The presidential campaign of Sen. Bernie Sanders has researched the question of whether the same person can serve as both vice president and treasury secretary, according to three sources on the campaign. The person the Sanders campaign had in mind with the inquiry was Sen. Elizabeth Warren, his rival for the nomination and the bane of Wall Street over the last decade. The inquiry did not rise to the level of an official legal analysis undertaken by the campaign attorney.
The answer is yes: There is nothing in the Constitution that bars the vice president from also serving as treasury secretary. Sanders has made no final decisions on a potential running mate or cabinet officers and did not direct the inquiry, nor was he involved in it, as he considers such questions premature and presumptuous. “No conversations are happening about any positions in a potential Sanders administration. Our campaign is focused on winning the nomination,” said campaign manager Faiz Shakir. The research into the question of Warren’s dual eligibility reflects the political affinity that has long existed between the two — an affinity that was dealt a setback over the past week, as the pair clashed over the contents of a year-old private conversation. The sources were not authorized to speak publicly about internal deliberations. “Not only have I not written a memo, I haven’t had any phone calls, emails, or communications about it,” said Brad Deutsch, the campaign’s lawyer.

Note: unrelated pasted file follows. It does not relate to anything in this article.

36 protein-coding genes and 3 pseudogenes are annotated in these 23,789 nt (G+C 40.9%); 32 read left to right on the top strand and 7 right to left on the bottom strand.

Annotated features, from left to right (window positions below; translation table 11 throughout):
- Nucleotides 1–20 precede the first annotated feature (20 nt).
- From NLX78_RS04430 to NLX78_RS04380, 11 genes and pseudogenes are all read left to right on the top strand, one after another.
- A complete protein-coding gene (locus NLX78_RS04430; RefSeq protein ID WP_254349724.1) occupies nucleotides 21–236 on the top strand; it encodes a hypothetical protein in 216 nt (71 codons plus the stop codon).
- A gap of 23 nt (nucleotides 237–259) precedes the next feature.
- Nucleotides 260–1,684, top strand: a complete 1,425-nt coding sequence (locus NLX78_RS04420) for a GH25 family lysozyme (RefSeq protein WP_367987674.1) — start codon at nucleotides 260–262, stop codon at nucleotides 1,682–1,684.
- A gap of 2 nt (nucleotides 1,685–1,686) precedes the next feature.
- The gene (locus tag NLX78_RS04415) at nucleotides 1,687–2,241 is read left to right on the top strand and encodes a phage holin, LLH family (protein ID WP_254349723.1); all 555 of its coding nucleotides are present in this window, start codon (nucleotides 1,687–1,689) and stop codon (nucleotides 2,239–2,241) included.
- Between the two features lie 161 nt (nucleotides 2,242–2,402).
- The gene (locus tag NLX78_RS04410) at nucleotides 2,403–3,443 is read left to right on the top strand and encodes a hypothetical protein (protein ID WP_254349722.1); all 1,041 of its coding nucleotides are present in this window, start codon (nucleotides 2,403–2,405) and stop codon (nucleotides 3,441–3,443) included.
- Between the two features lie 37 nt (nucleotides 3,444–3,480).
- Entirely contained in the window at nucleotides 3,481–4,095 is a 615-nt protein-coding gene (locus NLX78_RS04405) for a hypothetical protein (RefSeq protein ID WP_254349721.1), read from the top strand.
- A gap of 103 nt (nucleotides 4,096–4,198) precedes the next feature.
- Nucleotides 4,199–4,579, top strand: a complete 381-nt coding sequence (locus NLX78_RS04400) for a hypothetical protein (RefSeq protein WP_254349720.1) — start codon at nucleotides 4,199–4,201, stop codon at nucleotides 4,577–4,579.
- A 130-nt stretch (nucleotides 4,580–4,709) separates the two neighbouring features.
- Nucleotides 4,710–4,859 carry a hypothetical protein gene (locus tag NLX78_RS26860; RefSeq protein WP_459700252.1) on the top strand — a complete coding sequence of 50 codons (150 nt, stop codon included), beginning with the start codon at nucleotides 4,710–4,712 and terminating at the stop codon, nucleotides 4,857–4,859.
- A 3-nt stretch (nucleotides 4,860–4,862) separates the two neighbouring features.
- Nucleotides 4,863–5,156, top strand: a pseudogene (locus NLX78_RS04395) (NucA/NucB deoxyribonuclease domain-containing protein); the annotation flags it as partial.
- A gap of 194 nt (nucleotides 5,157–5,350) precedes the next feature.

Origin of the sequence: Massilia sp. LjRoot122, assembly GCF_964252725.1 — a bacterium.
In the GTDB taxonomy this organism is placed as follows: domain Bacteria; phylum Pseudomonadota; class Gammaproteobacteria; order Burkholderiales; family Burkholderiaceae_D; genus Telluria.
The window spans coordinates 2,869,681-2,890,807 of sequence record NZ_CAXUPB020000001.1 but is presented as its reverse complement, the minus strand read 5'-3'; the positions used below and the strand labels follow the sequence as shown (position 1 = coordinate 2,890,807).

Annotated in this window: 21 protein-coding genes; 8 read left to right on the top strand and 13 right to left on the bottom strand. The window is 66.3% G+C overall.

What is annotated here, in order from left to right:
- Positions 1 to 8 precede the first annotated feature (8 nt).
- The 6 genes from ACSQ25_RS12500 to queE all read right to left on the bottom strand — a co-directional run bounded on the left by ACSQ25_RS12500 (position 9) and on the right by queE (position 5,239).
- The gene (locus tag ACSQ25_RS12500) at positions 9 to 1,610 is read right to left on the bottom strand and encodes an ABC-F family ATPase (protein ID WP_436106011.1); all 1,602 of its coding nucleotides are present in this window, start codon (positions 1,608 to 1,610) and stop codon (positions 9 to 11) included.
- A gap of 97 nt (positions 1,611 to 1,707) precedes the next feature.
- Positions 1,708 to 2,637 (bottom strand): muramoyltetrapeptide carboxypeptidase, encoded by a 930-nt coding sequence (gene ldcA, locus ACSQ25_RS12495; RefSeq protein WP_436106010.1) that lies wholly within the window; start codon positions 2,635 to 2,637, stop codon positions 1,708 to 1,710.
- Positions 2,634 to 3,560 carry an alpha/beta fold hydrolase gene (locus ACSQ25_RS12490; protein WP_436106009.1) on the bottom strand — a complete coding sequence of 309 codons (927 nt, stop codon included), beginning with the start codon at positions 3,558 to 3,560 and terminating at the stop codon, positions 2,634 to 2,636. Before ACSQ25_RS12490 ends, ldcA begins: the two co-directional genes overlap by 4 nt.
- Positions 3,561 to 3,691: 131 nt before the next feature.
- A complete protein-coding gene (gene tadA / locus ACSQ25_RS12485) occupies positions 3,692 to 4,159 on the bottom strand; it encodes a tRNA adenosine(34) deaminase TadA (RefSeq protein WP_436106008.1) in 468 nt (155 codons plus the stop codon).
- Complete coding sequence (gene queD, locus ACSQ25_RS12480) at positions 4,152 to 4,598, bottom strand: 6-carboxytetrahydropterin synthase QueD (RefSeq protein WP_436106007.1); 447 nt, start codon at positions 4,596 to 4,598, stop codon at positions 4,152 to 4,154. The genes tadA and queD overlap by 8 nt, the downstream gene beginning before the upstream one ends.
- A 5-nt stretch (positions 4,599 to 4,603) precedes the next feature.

The research into the question of Warren’s dual eligibility reflects the political affinity that has long existed between the two.
Warren and Sanders have been allies since at least 2008, before she came to Washington to chair a panel with oversight of the Wall Street bailout. An author of books on the struggles of the middle class and an expert on bankruptcy law, she was invited by Sanders to a Vermont town hall, where the two talked about their shared agenda. Sanders was a strong supporter of her effort to create a Consumer Financial Protection Bureau in the wake of the financial crisis and privately lobbied President Barack Obama to name her the head of the new agency. Ideologically, Sanders and Warren are largely aligned when it comes to Wall Street, though Warren has concentrated more attention on bankers, meaning that the two different skill sets could complement each other in the same administration.